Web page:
Xantid Swarm shuts this down and you can expect Belcher decks to run 4. It’s extremely challenging for any deck that trying to fight this combo to have access to much removal after sideboard. Swords to Plowshares, for example, may be the best removal spell ever printed, and yet it is stone dead if Belcher doesn’t draw and cast a Xantid Swarm. Even though the Belcher deck technically has 12 creatures main, it’s a creatureless deck. Tinder Wall is the only creature that should ever get cast and it is going to be sacrificed for mana immediately. Spells that can sweep the board, or deal 1 damage to all creatures (something like Electrickery), are actually outstanding as they can sweep up all of the Goblin tokens and still kill a Xantid Swarm.

Your opponents will look to board out their targeted removal against dedicated combo, but Xantid Swarm puts a serious constraint on what they’re able to do. With a single attack, the Belcher player is free to deploy their Rituals and kill spell without fear.

The only other really relevant sideboard cards are the Pyroblasts and Red Elemental Blasts. It’s not uncommon for the Belcher deck to have more mana at its disposal than it needs, as almost every card in the deck produces mana. Not only can these cards disrupt an opponent’s game plan, such as an early Show and Tell (assuming you didn’t have Charbelcher in hand and enough instant mana to be able to kill them with it on the spot…), but they can force through your action. They add to the storm counter, and since many blue decks can’t actually deal with a horde of angry Goblins, forcing through a key Seething Song may be all that matters.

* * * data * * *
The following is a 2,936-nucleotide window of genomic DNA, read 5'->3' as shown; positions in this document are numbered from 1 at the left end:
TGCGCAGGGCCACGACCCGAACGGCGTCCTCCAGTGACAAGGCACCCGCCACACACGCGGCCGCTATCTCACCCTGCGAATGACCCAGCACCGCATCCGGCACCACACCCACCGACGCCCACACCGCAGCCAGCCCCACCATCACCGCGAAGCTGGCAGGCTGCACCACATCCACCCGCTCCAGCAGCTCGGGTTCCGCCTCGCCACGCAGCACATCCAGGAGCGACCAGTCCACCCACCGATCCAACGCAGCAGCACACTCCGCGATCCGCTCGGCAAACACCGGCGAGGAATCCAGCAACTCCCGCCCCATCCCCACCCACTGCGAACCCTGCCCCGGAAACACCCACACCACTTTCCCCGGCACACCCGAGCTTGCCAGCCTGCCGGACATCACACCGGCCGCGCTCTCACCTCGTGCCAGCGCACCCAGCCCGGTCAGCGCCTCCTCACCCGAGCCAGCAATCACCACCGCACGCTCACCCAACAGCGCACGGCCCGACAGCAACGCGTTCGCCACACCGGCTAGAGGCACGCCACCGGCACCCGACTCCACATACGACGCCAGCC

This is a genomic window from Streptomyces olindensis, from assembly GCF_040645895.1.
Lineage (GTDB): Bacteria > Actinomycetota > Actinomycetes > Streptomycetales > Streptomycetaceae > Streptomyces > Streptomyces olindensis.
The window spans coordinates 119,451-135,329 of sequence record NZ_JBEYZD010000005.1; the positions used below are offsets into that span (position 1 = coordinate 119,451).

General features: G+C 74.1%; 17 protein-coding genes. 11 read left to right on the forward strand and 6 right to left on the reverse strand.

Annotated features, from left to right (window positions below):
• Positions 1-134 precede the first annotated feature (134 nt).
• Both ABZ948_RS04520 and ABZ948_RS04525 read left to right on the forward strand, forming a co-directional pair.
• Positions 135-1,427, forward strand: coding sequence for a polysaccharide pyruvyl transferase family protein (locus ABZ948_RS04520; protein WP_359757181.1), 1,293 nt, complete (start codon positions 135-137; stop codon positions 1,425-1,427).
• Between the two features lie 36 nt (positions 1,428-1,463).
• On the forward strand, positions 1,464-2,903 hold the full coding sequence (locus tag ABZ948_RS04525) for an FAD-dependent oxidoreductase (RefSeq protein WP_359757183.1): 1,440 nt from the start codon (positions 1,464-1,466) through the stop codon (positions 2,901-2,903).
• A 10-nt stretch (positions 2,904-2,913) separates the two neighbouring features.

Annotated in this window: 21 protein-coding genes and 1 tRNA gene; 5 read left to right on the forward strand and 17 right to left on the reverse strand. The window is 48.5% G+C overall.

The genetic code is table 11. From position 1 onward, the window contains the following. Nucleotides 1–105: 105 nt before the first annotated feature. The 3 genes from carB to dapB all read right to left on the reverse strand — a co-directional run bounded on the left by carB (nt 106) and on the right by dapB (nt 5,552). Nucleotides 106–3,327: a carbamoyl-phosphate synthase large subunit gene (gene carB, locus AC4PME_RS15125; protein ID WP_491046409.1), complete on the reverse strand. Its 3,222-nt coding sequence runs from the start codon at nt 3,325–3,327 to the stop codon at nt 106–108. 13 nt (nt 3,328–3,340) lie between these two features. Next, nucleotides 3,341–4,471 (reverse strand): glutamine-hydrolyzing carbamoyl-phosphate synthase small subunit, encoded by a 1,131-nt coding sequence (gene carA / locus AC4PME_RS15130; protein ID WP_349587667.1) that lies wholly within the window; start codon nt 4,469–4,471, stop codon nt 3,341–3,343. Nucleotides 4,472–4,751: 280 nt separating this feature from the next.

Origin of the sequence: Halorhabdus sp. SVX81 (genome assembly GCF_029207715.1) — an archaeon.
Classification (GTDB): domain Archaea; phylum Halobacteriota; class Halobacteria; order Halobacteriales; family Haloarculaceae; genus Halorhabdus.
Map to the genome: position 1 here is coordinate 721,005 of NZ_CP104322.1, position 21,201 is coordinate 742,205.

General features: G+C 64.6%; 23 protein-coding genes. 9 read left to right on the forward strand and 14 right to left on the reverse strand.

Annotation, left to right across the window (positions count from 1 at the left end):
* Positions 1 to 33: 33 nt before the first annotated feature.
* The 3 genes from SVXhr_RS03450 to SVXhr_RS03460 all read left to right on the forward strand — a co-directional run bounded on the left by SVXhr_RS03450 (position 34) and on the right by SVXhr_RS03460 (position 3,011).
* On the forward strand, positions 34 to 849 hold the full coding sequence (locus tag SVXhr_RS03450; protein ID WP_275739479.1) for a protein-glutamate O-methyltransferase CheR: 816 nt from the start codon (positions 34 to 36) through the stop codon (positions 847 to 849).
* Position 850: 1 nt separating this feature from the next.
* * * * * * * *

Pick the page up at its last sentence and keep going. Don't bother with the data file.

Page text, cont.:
The Belcher deck is extremely welcoming to new players of the Legacy format. You rarely care what your opponent is trying to do and you’re probably going to correctly “go for it” as early as possible in every matchup. If your opponent has a Force of Will and you are all-in on a Goblin Charbelcher on turn 1, this can feel bad as you lose the game, but the odds of them having the turn-1 Force with a blue card just aren’t high enough to not to go for it, and their odds of drawing into more interaction (or having interaction once they have more mana available) go up.

Sideboarding is easy. There are matchups where it may be correct to shave a card or two here and there, but you’re almost never sideboarding. Half of your sideboard is Wish targets, and while there are decks that I would sideboard Wishes out of because they are too slow, in this deck they represent so many of your win conditions that it would be hard to do that. Cards like Manamorphose and Pyretic Ritual are the weakest Rituals, while Chrome Mox can be too slow when you need to win quickly as you won’t have the card quantity to imprint. You’re looking to board in the anti-blue cards versus blue decks!

Charbelcher is the fastest deck in Legacy (and also in Vintage, if that’s your thing!), so I would highly recommend you give it a try. Any other awesome Wish targets that people have been missing over the years or cool tech you have for Belcher? Sound off in the comments!